The European model of the Galaxy S23 FE that we got our hands on is powered by last year's Exynos 2200. This is undoubtedly a solid SoC, but just as undoubtedly inferior to the Snapdragon 8 Gen 2 that powers the S23 lineup. On top of that, there is 8 GB of RAM and 128 or 256 GB of non-expandable storage, as well as Wi-Fi 6E support.

One thing up front: I think the Exynos 2200 is better than its reputation. So, if Samsung sells this component in the 2023 Fan Edition, which was still in the flagships last year, no one really has to worry about the performance. In the hands-on, I could not yet deal with the SoC performance in such detail. Therefore, please wait for the detailed review for benchmarks.

We know from the Exynos 2200 that it heats up, but the performance is reliably throttled in this case. You will also be able to play more demanding games without problems, despite the performance losses.

It is also worth mentioning that there are two storage variants with 128/256 GB in addition to 8 GB of RAM, which puts you on par with the Galaxy S23. The connectivity is also identical with Wi-Fi 6E, 5G support, Bluetooth 5.3 and NFC.

Samsung Galaxy S23 FE camera

We cannot tell you much about the camera at this point, apart from what the spec sheet reveals. There is a triple camera, which is led by a 50 MP sensor with f/1.8 aperture, plus a 12 MP ultra-wide-angle shooter and finally a telephoto camera with 8 MP and 3x optical zoom. Samsung installs a 10 MP cam in the front for selfies.

The back of the Galaxy S23 FE with a close-up of the cameras
It is nice that Samsung has opted for the floating design for the cameras instead of a camera island. / © nextpit

So we have optical zoom, optical and digital image editing in combination, and access to the "Nightography" features. Especially the latter should make a difference, Samsung explained to us, since some software features require a certain performance that we don't find in the A-Class.

It might be that this will be the most exciting part of the final test—we will keep you updated!

Battery and charging speed

I am still wavering between "let's wait for the detailed test" and "we already know" about the battery as well. The battery is pleasantly large with 4500 mAh, but it also has a less energy-efficient SoC than its S23 siblings. The rest is familiar: No charger in the box, quick charging with up to 25 W, and inductive charging (also reverse charging).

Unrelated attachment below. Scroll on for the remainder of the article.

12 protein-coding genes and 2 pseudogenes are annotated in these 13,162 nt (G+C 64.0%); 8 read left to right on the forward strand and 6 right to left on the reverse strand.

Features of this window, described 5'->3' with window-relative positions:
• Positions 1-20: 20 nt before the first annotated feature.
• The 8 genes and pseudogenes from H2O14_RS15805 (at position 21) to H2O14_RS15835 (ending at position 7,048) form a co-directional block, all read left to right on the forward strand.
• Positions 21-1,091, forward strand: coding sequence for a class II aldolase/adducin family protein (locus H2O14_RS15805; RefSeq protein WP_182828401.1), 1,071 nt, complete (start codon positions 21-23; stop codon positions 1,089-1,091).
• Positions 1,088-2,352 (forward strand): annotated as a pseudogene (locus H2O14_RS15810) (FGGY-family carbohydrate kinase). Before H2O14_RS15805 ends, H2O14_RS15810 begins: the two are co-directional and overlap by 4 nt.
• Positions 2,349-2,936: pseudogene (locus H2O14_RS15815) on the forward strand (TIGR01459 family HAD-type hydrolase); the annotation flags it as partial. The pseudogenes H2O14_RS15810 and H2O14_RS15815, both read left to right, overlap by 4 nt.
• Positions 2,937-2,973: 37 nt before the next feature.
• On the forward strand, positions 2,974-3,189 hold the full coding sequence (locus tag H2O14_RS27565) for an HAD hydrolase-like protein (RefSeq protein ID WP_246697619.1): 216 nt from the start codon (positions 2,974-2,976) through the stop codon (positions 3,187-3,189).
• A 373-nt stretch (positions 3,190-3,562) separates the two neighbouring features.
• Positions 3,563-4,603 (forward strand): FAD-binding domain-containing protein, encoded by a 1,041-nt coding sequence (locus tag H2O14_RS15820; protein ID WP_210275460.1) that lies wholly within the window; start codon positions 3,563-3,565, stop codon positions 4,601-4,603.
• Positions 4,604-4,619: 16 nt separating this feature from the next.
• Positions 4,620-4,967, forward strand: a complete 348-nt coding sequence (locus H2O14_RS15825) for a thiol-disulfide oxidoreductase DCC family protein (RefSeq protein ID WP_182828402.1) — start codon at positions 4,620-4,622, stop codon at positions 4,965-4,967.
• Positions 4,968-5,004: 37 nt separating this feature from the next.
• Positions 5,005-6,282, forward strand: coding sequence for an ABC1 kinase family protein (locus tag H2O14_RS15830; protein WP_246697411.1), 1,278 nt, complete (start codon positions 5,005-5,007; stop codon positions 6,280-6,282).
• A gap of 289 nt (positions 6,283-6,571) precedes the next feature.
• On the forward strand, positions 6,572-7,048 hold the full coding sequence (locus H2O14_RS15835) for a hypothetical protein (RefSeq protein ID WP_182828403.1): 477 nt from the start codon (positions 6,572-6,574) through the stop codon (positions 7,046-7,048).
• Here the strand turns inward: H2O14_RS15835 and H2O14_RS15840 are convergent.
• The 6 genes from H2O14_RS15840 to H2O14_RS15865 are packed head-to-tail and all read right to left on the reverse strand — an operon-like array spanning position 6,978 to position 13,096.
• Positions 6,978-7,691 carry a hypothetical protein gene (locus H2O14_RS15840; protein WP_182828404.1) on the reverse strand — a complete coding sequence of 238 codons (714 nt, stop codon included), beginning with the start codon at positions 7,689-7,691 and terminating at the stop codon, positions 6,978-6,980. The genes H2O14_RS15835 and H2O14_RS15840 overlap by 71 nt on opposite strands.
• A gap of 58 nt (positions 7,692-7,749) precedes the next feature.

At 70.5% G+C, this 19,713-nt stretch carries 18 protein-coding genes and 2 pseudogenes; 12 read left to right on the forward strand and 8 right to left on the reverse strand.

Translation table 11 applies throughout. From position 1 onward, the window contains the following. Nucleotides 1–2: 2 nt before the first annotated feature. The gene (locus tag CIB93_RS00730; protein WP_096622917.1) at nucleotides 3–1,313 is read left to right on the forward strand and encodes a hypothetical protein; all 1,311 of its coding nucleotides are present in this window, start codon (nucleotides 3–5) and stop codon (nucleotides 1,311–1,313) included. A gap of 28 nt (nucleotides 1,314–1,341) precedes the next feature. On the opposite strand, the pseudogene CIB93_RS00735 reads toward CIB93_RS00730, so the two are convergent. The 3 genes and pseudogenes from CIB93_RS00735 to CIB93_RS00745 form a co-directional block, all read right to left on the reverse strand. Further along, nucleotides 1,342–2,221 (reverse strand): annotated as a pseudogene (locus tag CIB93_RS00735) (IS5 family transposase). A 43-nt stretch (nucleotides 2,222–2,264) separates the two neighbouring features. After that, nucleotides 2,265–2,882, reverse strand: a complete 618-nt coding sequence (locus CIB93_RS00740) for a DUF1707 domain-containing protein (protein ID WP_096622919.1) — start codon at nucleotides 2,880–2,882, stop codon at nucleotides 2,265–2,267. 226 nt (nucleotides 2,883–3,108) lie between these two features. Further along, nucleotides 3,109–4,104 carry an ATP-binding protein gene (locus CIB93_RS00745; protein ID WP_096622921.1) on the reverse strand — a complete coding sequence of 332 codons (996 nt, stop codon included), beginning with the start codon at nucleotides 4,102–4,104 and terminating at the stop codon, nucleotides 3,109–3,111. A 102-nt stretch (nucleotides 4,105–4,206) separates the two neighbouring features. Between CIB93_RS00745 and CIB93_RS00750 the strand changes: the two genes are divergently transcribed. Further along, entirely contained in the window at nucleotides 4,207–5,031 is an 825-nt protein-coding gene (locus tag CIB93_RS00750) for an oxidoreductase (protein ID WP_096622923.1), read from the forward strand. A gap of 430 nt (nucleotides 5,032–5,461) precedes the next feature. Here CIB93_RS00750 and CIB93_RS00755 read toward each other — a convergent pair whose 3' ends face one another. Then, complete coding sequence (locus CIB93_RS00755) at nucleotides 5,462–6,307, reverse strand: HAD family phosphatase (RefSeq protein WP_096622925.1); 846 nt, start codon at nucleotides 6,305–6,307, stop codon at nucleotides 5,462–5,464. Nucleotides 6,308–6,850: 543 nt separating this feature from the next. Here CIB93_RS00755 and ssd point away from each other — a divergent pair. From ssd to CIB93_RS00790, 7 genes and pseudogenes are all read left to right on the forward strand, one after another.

The S23 FE in the color tangerine lies on the table with the display facing downwards, view of the USB-C port from below.
The USB-C port for the charger is of course available - in contrast to the charger. / © nextpit

It remains to be seen how long we will be able to get by with the box, but I think it is a good move to increase the battery volume in favor of a somewhat thicker phone.

Samsung Galaxy S23 FE technical specifications

  Technical data
Samsung Galaxy S23 FE
Display 6.4" dynamic AMOLED display
2,340 x 1,080 pixels (FHD+, 402 ppi)
120 Hz refresh rate
SoC Samsung Exynos 2200 (SSE9925, 4 nm)
Working memory 8 GB RAM
Memory 128 GB
256 GB
Software One UI 5.1 based on Android 13
Expandable memory
Main camera 50 MP | f/1.8 aperture | 1/1.56" | 10 x digital zoom
Ultra-wide angle camera 12 MP | f/2.2 aperture | 1/3.2"
Telephoto camera 8 MP | f/2.4 aperture | 1/4.4 inch | 3x optical zoom
Selfie 10 MP | f/2.4 aperture | 1/3.24"
Battery 4,500 mAh
Charging via cable 25 watts
Wireless charging (Qi) ✔, including wireless reverse charging
Robustness IP68
Connectivity 5G, LTE, Wi-Fi 6E, Wi-Fi Direct, Bluetooth 5.3, NFC
Colors Mint, Graphite, Cream, Purple and Samsung-exclusive Tangerine and Indigo
Dimensions and weight 76.5 X 158.0 X 8.2 mm, 209 grams

Early Verdict

So what is our initial assessment? Quite honestly, we are of two minds. Technically, I think Samsung has delivered a really great smartphone very confidently and routinely. But there is this elephant in the room: The competition from our own company!

We have an expectedly good performance, a great display, a balanced camera lineup and a high-quality design. However, we do not know the release date, which we only know is far in the future and probably beyond the Galaxy S24 launch. We also do not know the price, but everything stands and falls with it.

One S23 FE is on a shelf between two plants, another is in front of it with the back side facing upwards
Undoubtedly, the Galaxy S23 FE is a really nice, high-quality smartphone with a premium look. / © nextpit

That's where it gets tricky: Why should I buy a slimmed-down flagship with Android 13 in the spring of 2024 for a price that is most likely above the price of a better-equipped Galaxy S22 or probably even above the S23?

The Galaxy S23 FE is supposed to bridge the gap between mid-range and premium S-range. The thought is good, but does Samsung hit the exact sweet spot in terms of both technology and price that will keep those interested from reaching for the A-Class and not yet the S-Class?

That's precisely the cliffhanger I'll leave you with here now. Please write me your thoughts about a really great smartphone and less than great accompanying circumstances in the comment section.

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Carsten Drees

Carsten Drees
Senior Editor

I started blogging in 2008 and have written for Mobilegeeks, Stadt Bremerhaven, Basic Thinking and Dr. Windows. I've been at NextPit since 2021, where I also discovered my passion for podcasts. I have been particularly interested in Android phones for many years now, and would like to get involved with the highly exciting smart home market. LEt's see, did I miss anything else? Oh yes, I love Depeche Mode and suffer with Schalke 04.